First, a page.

Op-ed: To Get Ready for November, Look Back to Maine

Documentary filmmaker Joe Fox got a rare look inside the campaign apparatus of marriage opponents in Maine in 2009, and what he learned could make a difference.

BY Joe Fox

June 20 2012 3:00 AM ET

From the Question One documentary

In Washington state, another round in the same-sex marriage battle began last week. It’s called R-74, in which those opposed to us gay and lesbian folk being allowed to wed collected enough signatures to put our right to say “I do” up for a majority vote.

In 2009 in Maine, it was called “Question One,” a marriage referendum campaign that I lived, breathed and covered as we made our documentary – Question One. For three months, I gained incredible access to both sides of the campaign. My camera was embedded from the moment signatures were gathered all the way through to the days after our defeat.

What happened during those three months and what we were able to capture offers valuable lessons not only for Washington, but also for the four other states that will hold marriage referendums in November. And what we learned informs the bigger picture  on whether  gays and lesbians can achieve full equality in this country. But the lessons didn’t come easy.

Personally, filming “Question One” was a twisted journey that forced me back into the closet. Then as a filmmaker I was stumped by how to tell the story of the opponents. Before I could learn anything about what happened and share it with audiences, I would have to understand the opponents. Eventually a realization made that possible.

For the first month or so in Maine, things pretty much played out as expected. The leaders spouted their party lines. The foot soldiers echoed. And the playbook used by professional marriage opponents Schubert and Flint in the Prop. 8 campaign in California was once again trotted out to create fear and raise doubts. They once again diverted the conversation from marriage to schools and kids.

No big surprises — until the campaign chairman of “Yes On One,” Marc Mutty, started talking. And talking. And talking.

“I fear I will be remembered for the work I did on this campaign,” lamented Mutty during the first of many interviews I had with him at his home. The interviews, as the campaign went on, became part therapy and many part confessional. “I’m not particularly fond of being remembered as the star bigot in Maine,” he said, “the one who led the charge to deny gays and lesbians of their fundamental civil rights, which is how it will be painted I fear.”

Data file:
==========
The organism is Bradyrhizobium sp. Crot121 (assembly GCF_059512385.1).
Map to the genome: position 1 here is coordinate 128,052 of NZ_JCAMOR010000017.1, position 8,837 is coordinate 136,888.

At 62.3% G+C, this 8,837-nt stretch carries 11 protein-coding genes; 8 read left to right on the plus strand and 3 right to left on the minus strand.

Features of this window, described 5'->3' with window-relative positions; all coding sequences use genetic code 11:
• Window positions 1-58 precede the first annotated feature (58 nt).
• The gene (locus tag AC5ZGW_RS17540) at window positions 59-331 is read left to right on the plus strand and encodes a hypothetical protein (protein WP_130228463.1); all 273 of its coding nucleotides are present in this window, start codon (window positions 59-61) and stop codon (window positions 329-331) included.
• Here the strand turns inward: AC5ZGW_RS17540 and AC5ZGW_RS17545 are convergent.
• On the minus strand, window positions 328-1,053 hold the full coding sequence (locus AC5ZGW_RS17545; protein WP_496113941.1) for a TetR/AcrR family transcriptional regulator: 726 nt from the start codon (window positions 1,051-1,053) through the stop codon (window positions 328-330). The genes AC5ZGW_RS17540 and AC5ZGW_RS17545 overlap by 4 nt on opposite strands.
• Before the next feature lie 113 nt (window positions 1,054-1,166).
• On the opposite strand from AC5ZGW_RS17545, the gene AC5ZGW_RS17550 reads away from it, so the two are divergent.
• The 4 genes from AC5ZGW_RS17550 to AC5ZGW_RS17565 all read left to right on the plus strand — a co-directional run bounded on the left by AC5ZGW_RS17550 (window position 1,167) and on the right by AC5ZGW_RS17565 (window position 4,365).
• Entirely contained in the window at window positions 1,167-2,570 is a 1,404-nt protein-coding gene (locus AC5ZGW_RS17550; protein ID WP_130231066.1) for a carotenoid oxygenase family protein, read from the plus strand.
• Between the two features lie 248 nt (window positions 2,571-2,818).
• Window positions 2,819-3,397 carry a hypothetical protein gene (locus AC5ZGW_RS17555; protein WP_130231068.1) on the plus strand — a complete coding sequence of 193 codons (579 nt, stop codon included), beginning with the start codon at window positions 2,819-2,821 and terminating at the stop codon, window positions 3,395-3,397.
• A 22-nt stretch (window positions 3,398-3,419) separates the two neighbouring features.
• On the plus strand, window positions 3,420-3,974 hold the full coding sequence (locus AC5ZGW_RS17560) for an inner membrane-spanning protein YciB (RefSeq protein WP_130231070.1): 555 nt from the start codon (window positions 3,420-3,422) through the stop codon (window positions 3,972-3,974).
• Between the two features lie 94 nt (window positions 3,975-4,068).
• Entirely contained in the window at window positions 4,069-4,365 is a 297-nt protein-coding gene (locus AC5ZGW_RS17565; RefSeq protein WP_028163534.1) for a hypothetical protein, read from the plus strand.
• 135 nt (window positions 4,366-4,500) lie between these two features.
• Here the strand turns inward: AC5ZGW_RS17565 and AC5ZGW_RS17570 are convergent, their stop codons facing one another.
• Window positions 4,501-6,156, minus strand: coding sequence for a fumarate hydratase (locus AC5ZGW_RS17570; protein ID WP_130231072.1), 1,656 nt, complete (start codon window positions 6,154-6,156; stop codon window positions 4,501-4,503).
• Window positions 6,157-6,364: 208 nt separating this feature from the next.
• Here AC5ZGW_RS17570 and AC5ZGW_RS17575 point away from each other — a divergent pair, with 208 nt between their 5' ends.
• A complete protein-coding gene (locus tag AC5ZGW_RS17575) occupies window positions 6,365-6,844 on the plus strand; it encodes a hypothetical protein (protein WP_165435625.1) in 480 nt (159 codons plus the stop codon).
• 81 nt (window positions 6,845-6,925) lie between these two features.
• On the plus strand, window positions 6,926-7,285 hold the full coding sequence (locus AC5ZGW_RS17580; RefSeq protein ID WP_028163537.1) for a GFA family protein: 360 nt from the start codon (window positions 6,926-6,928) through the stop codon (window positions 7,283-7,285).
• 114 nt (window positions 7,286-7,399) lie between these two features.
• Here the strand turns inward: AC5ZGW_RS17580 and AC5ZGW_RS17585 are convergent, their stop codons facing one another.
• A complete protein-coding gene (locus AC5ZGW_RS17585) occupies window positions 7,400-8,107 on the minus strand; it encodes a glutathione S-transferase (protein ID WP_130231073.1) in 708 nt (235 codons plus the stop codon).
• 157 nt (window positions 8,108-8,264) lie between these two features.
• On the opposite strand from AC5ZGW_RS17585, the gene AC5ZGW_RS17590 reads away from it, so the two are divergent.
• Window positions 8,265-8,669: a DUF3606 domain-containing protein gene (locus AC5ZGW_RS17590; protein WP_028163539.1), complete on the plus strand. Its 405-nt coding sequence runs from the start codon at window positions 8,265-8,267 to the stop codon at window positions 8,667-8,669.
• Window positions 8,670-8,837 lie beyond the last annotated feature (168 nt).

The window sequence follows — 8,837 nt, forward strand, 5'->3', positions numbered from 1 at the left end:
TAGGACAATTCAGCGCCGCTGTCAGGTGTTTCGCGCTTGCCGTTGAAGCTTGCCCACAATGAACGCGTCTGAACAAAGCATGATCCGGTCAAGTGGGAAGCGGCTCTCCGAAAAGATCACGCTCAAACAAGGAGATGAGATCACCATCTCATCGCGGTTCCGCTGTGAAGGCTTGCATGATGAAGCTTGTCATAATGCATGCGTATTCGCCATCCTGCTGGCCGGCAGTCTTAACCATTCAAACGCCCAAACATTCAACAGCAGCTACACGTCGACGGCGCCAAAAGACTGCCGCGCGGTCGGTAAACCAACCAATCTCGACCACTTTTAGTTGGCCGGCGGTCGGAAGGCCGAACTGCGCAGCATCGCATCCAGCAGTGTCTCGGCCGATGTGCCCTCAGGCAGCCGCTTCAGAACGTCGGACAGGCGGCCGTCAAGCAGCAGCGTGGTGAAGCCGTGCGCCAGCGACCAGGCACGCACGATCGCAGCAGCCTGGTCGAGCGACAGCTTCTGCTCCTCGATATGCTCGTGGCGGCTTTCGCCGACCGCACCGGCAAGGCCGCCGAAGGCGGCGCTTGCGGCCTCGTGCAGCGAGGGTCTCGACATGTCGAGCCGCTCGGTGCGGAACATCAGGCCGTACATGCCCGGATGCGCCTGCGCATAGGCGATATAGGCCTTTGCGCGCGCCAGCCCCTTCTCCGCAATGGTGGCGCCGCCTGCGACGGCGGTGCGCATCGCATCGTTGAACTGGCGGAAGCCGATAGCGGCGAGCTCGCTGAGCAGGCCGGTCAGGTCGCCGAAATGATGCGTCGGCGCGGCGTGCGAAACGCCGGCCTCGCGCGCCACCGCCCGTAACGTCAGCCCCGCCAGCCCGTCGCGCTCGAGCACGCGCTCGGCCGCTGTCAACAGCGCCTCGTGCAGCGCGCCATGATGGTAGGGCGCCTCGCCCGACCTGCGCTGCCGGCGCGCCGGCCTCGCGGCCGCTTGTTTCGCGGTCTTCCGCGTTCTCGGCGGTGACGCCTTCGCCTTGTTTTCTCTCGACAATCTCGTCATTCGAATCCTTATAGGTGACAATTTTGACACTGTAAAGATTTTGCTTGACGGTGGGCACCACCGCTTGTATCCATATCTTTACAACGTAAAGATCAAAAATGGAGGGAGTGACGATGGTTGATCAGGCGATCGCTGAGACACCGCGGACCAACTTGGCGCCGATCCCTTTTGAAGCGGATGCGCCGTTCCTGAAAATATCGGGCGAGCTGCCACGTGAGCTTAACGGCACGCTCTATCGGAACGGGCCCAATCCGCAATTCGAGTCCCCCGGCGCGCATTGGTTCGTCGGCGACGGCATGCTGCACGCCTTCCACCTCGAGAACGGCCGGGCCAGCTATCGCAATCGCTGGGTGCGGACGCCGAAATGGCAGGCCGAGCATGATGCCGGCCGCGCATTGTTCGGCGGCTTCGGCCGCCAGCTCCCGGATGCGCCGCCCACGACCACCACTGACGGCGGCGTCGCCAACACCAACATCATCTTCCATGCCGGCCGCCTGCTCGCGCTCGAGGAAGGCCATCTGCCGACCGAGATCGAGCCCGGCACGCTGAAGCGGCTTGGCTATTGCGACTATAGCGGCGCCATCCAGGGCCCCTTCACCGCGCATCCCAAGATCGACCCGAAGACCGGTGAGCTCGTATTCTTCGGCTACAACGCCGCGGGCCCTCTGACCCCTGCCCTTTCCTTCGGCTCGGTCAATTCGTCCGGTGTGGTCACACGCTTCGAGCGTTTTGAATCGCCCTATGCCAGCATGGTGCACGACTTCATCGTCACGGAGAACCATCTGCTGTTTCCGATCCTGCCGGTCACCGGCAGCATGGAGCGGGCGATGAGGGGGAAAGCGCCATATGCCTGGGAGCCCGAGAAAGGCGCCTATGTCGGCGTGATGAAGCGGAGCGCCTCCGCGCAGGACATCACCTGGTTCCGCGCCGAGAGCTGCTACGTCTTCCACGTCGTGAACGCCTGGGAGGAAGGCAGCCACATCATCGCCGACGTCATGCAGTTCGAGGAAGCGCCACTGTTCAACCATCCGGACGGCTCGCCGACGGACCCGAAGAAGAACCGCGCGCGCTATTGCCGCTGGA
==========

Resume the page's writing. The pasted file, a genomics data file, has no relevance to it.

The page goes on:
Not exactly what I expected to hear admitted by a loyal soldier true to his cause. Mutty, a few years away from getting his pension, was approached by Portland Archbishop Richard Malone to run the “Yes On One” campaign. According to Mutty, same-sex marriage was not an issue that he felt particularly strongly about – one way or another.  Caught between a rock and a hard place, Mutty agreed to running “yes.”

“If the Bishop gave you a choice?” I asked him, “would you have done it?”

“No!” he said, with eyes widening and a voice firm. “No! This was not of my choosing.”

When I interviewed Mutty at the start of his campaign, he described himself as being, “the chief cook and bottle washer.” But as the campaign went on, and layers started to be peeled off of the veneer, it became clear that Mutty was no chief cook. He never even came close to the kitchen.

What I soon discovered was that nothing was being run by Mutty — or run by anyone in Maine. The shotswere all being fired from the other side of the country, in downtown Sacramento, California – where the offices of political strategy firm Schubert and Flint Public Affairs were located.

Mutty was merely a local figurehead put into place by the bishop and the National Organization of Marriage to create the façade that the campaign was being run by Mainers for Marriage. Thinking he could make a Faustian pact with the devil and beat the odds, Mutty genuinely felt at the start that he could run this campaign “in a way that wouldn’t offend.”

Clearly he underestimated the emotions and passions and what this issue deeply means to us. He also underestimated the likes of Frank Schubert and Jeff Flint, who quickly sidelined and steamrolled him, eventually leaving Mutty with no meaningful leadership role other than being the public, local face of a campaign in which he became the vilified target and focus of ridicule and scorn.

On the eve of the election, eyes swollen and red, a distraught Mutty through whiskey-slurred speech looked straight into the camera and bleated: “This has been a fucking son of a bitch. I hate it. I hate it. I hate it."

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